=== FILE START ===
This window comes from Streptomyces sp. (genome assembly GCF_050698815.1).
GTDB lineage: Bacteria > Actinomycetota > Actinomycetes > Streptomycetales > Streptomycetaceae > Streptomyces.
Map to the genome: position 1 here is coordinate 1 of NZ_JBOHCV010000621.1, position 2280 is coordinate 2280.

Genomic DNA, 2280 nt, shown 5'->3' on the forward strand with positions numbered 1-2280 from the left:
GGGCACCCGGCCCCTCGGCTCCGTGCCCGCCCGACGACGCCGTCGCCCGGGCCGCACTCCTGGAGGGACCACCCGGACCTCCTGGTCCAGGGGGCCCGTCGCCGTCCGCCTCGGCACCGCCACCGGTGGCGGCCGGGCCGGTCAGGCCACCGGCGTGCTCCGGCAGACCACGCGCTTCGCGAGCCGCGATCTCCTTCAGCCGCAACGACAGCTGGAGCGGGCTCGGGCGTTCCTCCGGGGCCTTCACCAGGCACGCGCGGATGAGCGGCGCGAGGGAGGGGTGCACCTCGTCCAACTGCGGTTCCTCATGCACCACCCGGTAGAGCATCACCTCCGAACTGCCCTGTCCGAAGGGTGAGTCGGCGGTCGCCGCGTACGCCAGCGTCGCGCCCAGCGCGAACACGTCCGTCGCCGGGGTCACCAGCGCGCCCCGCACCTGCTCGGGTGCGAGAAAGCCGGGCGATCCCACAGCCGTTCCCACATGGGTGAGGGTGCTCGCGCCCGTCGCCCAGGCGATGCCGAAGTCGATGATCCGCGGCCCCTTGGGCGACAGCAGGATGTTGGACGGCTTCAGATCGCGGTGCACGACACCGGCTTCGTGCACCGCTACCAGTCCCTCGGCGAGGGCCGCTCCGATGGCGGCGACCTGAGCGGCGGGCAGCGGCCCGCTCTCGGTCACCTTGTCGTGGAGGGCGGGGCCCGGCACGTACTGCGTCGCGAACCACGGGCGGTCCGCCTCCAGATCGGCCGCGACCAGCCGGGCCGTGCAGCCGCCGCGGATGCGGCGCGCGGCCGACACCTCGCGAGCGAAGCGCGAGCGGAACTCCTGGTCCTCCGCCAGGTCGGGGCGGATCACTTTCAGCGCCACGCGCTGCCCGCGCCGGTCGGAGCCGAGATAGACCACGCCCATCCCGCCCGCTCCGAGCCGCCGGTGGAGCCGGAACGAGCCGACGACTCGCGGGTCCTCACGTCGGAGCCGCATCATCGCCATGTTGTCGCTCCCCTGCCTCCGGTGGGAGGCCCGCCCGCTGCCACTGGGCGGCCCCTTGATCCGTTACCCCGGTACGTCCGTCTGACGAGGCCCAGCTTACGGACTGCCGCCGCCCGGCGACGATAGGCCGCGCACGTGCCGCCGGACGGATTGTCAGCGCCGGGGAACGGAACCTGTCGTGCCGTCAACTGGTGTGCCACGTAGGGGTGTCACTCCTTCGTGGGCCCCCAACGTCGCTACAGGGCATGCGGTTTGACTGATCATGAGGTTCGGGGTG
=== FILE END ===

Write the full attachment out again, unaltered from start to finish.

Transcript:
This window comes from Streptomyces sp. (genome assembly GCF_050698815.1).
GTDB lineage: Bacteria > Actinomycetota > Actinomycetes > Streptomycetales > Streptomycetaceae > Streptomyces.
Map to the genome: position 1 here is coordinate 1 of NZ_JBOHCV010000621.1, position 2280 is coordinate 2280.

Genomic DNA, 2280 nt, shown 5'->3' on the forward strand with positions numbered 1-2280 from the left:
GGGCACCCGGCCCCTCGGCTCCGTGCCCGCCCGACGACGCCGTCGCCCGGGCCGCACTCCTGGAGGGACCACCCGGACCTCCTGGTCCAGGGGGCCCGTCGCCGTCCGCCTCGGCACCGCCACCGGTGGCGGCCGGGCCGGTCAGGCCACCGGCGTGCTCCGGCAGACCACGCGCTTCGCGAGCCGCGATCTCCTTCAGCCGCAACGACAGCTGGAGCGGGCTCGGGCGTTCCTCCGGGGCCTTCACCAGGCACGCGCGGATGAGCGGCGCGAGGGAGGGGTGCACCTCGTCCAACTGCGGTTCCTCATGCACCACCCGGTAGAGCATCACCTCCGAACTGCCCTGTCCGAAGGGTGAGTCGGCGGTCGCCGCGTACGCCAGCGTCGCGCCCAGCGCGAACACGTCCGTCGCCGGGGTCACCAGCGCGCCCCGCACCTGCTCGGGTGCGAGAAAGCCGGGCGATCCCACAGCCGTTCCCACATGGGTGAGGGTGCTCGCGCCCGTCGCCCAGGCGATGCCGAAGTCGATGATCCGCGGCCCCTTGGGCGACAGCAGGATGTTGGACGGCTTCAGATCGCGGTGCACGACACCGGCTTCGTGCACCGCTACCAGTCCCTCGGCGAGGGCCGCTCCGATGGCGGCGACCTGAGCGGCGGGCAGCGGCCCGCTCTCGGTCACCTTGTCGTGGAGGGCGGGGCCCGGCACGTACTGCGTCGCGAACCACGGGCGGTCCGCCTCCAGATCGGCCGCGACCAGCCGGGCCGTGCAGCCGCCGCGGATGCGGCGCGCGGCCGACACCTCGCGAGCGAAGCGCGAGCGGAACTCCTGGTCCTCCGCCAGGTCGGGGCGGATCACTTTCAGCGCCACGCGCTGCCCGCGCCGGTCGGAGCCGAGATAGACCACGCCCATCCCGCCCGCTCCGAGCCGCCGGTGGAGCCGGAACGAGCCGACGACTCGCGGGTCCTCACGTCGGAGCCGCATCATCGCCATGTTGTCGCTCCCCTGCCTCCGGTGGGAGGCCCGCCCGCTGCCACTGGGCGGCCCCTTGATCCGTTACCCCGGTACGTCCGTCTGACGAGGCCCAGCTTACGGACTGCCGCCGCCCGGCGACGATAGGCCGCGCACGTGCCGCCGGACGGATTGTCAGCGCCGGGGAACGGAACCTGTCGTGCCGTCAACTGGTGTGCCACGTAGGGGTGTCACTCCTTCGTGGGCCCCCAACGTCGCTACAGGGCATGCGGTTTGACTGATCATGAGGTTCGGGGTG